AMES, Iowa Edward Yu took note of the facts nearly 2 million deaths each year, 9 million infected each year, developments of multidrug-resistant, extensively drug-resistant and now totally drug-resistant strains and decided to shift his research focus to tuberculosis.
Yu, an Iowa State University and Ames Laboratory researcher, has described in the journal Nature the three-part structure that allows E. coli bacteria to pump out toxins and resist antibiotics.
And now, in a paper published online by the journal Nucleic Acids Research, a research team led by Yu describes the structure of a regulator that controls the expression of the multidrug efflux pump in Mycobacterium tuberculosis.
Yu a professor of physics and astronomy, of chemistry, of biochemistry, biophysics and molecular biology in Iowa State's College of Liberal Arts and Sciences and an associate of the U.S. Department of Energy's Ames Laboratory said the latest study is a starting point for a better understanding of how the tuberculosis bacterium is able to resist drugs.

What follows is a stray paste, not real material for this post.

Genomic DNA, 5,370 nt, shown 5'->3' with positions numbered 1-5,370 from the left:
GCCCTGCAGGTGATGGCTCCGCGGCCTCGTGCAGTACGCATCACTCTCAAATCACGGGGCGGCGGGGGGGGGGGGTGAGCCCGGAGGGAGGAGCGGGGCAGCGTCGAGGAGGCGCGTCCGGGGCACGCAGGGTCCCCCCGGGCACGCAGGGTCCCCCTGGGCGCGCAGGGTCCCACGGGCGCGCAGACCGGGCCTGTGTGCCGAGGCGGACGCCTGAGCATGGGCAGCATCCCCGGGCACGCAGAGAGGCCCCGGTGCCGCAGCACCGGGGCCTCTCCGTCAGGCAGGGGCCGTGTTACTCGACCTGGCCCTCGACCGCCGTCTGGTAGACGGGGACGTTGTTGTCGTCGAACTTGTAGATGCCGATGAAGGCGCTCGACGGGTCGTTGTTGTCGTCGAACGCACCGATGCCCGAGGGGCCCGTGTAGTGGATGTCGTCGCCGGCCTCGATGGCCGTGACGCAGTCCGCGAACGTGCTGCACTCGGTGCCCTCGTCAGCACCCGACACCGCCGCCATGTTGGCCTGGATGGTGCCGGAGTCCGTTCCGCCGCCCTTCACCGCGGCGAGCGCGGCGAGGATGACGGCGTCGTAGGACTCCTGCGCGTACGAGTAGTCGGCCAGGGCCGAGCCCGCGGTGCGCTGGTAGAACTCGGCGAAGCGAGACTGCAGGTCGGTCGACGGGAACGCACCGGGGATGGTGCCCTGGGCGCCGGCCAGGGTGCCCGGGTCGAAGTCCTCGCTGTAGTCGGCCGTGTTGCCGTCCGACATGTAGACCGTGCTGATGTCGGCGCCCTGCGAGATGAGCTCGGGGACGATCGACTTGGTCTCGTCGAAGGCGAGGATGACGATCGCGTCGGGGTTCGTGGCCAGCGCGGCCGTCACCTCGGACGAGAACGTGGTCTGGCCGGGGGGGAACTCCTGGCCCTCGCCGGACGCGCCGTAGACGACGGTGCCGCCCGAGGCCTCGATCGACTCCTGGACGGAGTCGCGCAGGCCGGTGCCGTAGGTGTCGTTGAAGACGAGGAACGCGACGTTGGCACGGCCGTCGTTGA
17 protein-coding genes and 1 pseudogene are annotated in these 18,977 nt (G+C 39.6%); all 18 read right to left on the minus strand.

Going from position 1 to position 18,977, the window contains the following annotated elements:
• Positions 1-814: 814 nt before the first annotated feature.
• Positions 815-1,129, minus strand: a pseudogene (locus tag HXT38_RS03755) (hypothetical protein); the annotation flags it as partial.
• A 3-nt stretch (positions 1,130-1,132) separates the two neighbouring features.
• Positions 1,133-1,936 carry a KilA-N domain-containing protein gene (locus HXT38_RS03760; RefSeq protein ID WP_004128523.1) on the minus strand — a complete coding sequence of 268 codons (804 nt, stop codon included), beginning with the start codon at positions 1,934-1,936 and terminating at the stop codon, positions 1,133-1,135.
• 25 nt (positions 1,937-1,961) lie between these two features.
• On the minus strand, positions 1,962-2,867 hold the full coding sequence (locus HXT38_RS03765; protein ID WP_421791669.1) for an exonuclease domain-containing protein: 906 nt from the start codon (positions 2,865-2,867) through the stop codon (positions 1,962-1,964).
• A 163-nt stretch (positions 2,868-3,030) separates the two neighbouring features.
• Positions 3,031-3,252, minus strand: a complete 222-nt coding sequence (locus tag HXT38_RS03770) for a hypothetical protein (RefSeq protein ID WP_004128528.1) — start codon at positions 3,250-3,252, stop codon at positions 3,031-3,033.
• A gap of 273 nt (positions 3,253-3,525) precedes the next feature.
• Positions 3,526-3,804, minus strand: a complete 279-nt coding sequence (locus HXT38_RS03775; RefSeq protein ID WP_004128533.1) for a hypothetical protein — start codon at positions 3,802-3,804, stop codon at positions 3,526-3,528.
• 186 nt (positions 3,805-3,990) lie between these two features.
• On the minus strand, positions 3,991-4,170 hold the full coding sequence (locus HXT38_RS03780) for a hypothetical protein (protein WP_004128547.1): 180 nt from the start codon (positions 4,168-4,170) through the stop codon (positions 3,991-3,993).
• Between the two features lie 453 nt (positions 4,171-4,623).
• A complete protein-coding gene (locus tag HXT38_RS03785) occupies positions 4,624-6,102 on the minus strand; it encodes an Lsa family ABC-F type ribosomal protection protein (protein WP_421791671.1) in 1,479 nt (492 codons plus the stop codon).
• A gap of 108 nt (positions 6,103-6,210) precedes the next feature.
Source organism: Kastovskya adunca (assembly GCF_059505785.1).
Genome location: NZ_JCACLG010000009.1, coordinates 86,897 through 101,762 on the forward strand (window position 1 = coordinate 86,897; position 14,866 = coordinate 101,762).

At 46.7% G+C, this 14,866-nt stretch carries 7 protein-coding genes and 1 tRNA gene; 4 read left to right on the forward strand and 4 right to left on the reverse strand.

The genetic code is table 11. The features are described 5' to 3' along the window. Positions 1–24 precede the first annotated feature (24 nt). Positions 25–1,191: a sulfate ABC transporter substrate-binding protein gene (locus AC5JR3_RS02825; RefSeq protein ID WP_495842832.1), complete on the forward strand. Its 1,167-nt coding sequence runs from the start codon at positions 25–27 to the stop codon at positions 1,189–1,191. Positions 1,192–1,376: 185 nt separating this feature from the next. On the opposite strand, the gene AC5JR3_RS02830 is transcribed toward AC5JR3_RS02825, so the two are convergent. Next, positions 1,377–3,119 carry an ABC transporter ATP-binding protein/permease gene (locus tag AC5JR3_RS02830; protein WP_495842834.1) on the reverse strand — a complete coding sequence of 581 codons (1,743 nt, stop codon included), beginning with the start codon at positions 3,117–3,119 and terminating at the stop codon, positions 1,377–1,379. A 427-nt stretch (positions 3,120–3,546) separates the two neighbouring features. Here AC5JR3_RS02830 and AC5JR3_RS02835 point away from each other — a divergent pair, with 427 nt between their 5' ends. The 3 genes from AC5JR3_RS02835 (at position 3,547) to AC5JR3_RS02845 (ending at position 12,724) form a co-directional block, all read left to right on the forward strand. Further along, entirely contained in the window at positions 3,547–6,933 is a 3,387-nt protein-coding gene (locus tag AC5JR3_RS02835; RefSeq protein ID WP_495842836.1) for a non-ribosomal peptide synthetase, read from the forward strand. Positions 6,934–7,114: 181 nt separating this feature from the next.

The development of strains totally resistant to drugs "inspired us to move in this direction and try to understand the mechanism in developing drug resistance," Yu said.
"It is obvious that the emergence of these drug-resistant TB strains has evolved into a major threat and challenges our global prospects for TB control," Yu's research team wrote in its latest paper. "Thus, knowledge of the molecular mechanisms underlying drug resistance in M. tuberculosis is essential for the development of new strategies to combat this disease."
Yu's research is currently supported by the National Institutes of Health. The researchers' use of the Advanced Photon Source at Argonne National Laboratory in Argonne, Ill., was supported by the U.S. Department of Energy's Office of Basic Energy Sciences.
In addition to Yu, the research team includes Qijing Zhang
|Contact: Edward Yu|
Iowa State University